An open-source simulation platform to support the formulation of housing stock decarbonisation strategies

Sousa, Gustavo, Jones, Benjamin M., Mirzaei, Parham A. and Robinson, Darren (2018) An open-source simulation platform to support the formulation of housing stock decarbonisation strategies. Energy and Buildings, 172 . pp. 459-477. ISSN 1872-6178

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Housing Stock Energy Models (HSEMs) play a determinant role in the study of strategies to decarbonise the UK housing stock. Over the past three decades, a range of national HSEMs have been developed and deployed to estimate the energy demand of the 27 million dwellings that comprise the UK housing stock. However, despite ongoing improvements in the fidelity of both modelling strategies and calibration data, their longevity, usability and reliability have been compromised by a lack of modularity and openness in the underlying algorithms and calibration data sets. To address these shortfalls, a new open and modular platform for the dynamic simulation of national (in the first instance, the UK) housing stocks has been developed—the Energy Hub (EnHub). This paper describes EnHub’s architecture, its underlying rationale, the datasets it employs, its current scope, examples of its application, and plans for its further development. In this we pay particular attention to the systematic identification of housing archetypes and their corresponding attributes to represent the stock. The scenarios we analyse in our initial applications of EnHub, based on these archetypes, focus on improvements to housing fabric, the efficiency of lights and appliances and of the related behavioural practices of their users. In this we consider a perfect uptake scenario and a conditional (partial) uptake scenario. Results from the disaggregation of energy use throughout the stock for the baseline case and for our scenarios indicate that improvements to solid wall and loft thermal performance are particularly effective, as are reductions in infiltration. Improvements in lights and appliances and reductions in the intensity of their use are largely counteracted by increases in heating demand. Housing archetypes that offer the greatest potential savings are apartments and detached dwellings, owing to their relatively high surface area to volume ratio; in particular for pre-1919 and inter-war epochs.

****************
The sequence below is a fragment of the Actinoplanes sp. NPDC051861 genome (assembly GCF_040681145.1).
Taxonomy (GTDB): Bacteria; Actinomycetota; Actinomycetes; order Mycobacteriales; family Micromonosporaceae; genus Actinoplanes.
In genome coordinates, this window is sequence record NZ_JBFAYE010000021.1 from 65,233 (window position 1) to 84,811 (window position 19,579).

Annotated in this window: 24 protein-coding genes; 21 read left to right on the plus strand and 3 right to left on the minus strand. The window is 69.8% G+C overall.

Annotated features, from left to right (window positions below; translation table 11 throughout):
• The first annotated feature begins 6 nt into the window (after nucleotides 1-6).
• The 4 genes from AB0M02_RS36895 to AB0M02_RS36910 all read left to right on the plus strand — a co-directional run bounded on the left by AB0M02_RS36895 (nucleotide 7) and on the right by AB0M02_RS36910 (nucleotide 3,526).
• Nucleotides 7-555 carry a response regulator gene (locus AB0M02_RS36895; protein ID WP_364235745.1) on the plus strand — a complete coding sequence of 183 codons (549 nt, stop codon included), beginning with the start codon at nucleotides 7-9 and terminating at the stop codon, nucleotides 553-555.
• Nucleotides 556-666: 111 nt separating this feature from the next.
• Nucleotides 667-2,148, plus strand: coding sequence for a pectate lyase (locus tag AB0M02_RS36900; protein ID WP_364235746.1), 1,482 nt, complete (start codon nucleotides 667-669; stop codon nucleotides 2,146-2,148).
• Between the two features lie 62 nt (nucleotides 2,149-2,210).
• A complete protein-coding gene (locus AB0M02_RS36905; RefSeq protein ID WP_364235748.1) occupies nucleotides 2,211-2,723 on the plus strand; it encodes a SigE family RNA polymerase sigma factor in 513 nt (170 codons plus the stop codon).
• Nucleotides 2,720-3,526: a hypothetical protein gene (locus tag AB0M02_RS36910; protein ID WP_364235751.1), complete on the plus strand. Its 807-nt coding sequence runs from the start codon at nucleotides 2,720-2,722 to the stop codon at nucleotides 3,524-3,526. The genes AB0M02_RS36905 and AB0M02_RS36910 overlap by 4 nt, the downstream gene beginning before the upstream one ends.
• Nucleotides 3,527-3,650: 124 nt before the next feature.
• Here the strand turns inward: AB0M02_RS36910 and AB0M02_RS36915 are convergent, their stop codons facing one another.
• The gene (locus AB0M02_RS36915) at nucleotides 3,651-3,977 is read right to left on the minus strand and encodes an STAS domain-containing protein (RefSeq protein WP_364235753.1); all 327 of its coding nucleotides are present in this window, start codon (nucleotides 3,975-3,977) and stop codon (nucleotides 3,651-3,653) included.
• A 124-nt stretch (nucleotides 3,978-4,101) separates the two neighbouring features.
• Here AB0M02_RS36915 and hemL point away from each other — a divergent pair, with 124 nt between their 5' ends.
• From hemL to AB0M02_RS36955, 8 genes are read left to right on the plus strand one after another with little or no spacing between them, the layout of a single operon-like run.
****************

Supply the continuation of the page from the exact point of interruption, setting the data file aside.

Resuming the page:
Item Type: Article
Keywords: Housing stock; Dynamic energy simulation; Open-source; Modularity; Policy support
Schools/Departments: University of Nottingham, UK > Faculty of Engineering > Department of Architecture and Built Environment
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Depositing User: Eprints, Support
Date Deposited: 29 May 2018 10:21
Last Modified: 04 May 2020 19:48

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